Journey to the White Continent

One vast stretch of the planet has remained beyond humans’ grasp. Antarctica. This frozen continent has never been permanently occupied. It has no towns or villages; just grand, icy and unpredictable wilderness. A journey to the seventh continent is about as other-worldly as it gets on the planet Earth.

This icy splendor is home to a unique collection of wildlife. The wildlife is generally unafraid of humans: visitors usually elicit no more than an uninterested raised eyebrow from seals and penguins focused on their babies. Here’s just some of what you’ll see:

Penguins. You’ll see colonies of Adelie, Gentoo and Chinstrap penguins. King and Macaroni penguins are found in the sub-Antarctic islands like South Georgia.

Seals. Crabeater, Southern Elephant, Leopard, Fur and Weddell seals can be seen feeding in the ocean, floating on ice-floes or simply hanging out on the shore.

Whales. Humpback and killer whales plus minke whales will play and show-off beside the ship and along the zodiacs. They are often so close you can see their great barnacled heads, their eyes and blowholes.

Sea Birds. Albatrosses – giant birds with the largest wingspan in the world. Antarctic skuas, snow petrels, blue eyed shags, American sheathbills, cape pigeons, giant petrels, and tiny dancing Wilson's storm petrels amongst others may pass by.

Icebergs. A panorama of icy shapes whipped by wind and water and with arches and grottos of such intense blue you’ll think you’ve found a treasure of aquamarine gems.

What to Expect: The best way to experience Antarctica up close and personal is on a smaller expedition ship carrying between 50 and 200 passengers. Expedition ships are not cruise ships. They aren’t as fast or luxurious as their larger sisters on the seas. But they provide a comfortable sailing environment and have ice-hardened hulls and a captain and crew with specialist knowledge of Polar Regions. Most have expert lectures onboard to prepare you for the experiences ahead and about the history and wildlife of the area.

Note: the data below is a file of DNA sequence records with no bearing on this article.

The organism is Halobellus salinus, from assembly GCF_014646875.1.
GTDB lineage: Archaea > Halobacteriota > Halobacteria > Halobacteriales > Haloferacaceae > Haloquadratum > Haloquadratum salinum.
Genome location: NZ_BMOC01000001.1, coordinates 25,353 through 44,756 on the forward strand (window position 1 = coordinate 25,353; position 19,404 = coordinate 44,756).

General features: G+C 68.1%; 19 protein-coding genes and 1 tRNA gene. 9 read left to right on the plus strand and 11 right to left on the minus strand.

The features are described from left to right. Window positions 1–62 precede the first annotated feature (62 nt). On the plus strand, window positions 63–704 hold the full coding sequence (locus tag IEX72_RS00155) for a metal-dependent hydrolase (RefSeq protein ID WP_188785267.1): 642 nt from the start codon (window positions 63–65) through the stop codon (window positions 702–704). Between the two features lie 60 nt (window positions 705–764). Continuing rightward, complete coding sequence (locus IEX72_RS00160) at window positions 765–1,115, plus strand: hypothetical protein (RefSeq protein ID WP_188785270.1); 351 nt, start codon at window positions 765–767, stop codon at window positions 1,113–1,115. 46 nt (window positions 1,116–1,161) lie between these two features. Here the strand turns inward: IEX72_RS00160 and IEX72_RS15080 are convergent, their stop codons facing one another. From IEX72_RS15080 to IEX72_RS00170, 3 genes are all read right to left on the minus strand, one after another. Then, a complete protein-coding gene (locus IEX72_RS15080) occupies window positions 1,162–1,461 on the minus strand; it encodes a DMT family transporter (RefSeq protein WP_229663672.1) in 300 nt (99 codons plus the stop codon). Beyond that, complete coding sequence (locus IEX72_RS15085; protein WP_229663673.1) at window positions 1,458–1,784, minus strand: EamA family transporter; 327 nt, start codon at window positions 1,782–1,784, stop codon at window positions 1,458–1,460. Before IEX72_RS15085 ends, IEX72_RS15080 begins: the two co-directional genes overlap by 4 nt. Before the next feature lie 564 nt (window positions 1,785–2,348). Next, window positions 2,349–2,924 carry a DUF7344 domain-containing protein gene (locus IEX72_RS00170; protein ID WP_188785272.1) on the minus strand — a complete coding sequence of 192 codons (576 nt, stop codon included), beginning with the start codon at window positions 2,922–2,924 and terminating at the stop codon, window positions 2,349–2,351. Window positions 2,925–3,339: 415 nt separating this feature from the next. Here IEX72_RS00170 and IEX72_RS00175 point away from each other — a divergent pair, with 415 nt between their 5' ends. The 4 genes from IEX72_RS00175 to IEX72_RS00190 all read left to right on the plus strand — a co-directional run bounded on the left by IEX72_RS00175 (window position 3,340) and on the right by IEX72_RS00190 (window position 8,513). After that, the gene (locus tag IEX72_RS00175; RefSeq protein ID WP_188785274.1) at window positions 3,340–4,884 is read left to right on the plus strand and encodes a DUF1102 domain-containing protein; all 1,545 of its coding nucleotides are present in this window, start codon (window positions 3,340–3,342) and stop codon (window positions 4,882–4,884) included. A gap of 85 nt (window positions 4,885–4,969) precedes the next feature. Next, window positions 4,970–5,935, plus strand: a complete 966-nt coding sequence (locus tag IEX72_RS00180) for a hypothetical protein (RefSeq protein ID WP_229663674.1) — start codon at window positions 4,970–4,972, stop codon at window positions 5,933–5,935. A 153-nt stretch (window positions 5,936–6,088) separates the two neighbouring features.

Antarctic visits are mainly concentrated at ice-free coastal zones over the Antarctic summer, the five-month period from November to March, in high summer there will be 20+ hours of daylight.

Your trip typically starts with a flight to Buenos Aires, Argentina or Santiago, Chile (depending on your itinerary). You’ll change for an internal flight to a southern port – typically Ushuaia in Argentina or Punta Arenas in Chile.

You’ll board your ship in the late afternoon and spend two days or so crossing the Drake Passage on your way to Antarctica. The waters of the Drake Passage are notoriously fickle: they can be extremely rough or surprisingly placid. Regardless of the kinds of seas you encounter, think of crossing the Drake as a rite of passage – signaling your entrance into the league of explorers – and make the most of the experience.

Once officially in Antarctica, you’ll go ashore for 2-3 hours at a time with groups of less than 100 people. Landings are made using Zodiacs, or rubber inflatable boats. There are typically 1-2 landings a day.

Itineraries can be just the Antarctic voyage or include other sites such as Patagonia or the Falkland Islands.

Practical Tips: You may be travelling during the Antarctic summer, but the temperature will typically be around freezing. Layering is the key so you can easily adapt to the environment both onboard and on shore: thermal underwear, a thin insulating layer (like a wool shirt), a sweater or sweatshirt, then a fleece or down jacket. Your outer layer should be waterproof (jacket and trousers) – you won’t see much rain or snow, but you can splashed by cold sea water when riding on a zodiac.

Boots are important. They should be knee-high, waterproof and have a solid, “grippy” sole for scrambling over rough terrain. Most polar expedition cruises provide essentials like waterproof wear and boots for rent – saves on having to pack heavy, awkward items in your checked bag.

Other items to consider are binoculars, a camera with a zoom lens, a waterproof backpack, and sunglasses and sunscreen. The sun in Antarctica reflects blindingly off the snow and you’ll want to protect your eyes and skin. Stock up on lip balm too. The cold wind combined with sun can wreak havoc on your lips.

Are you ready to adventure to Antarctica? AAA can get you there! Just visit a AAA Travel office or call 800-444-8691 to get started. And, a great way to get started is to check out this Hurtigruten expedition cruise to Antarctica!

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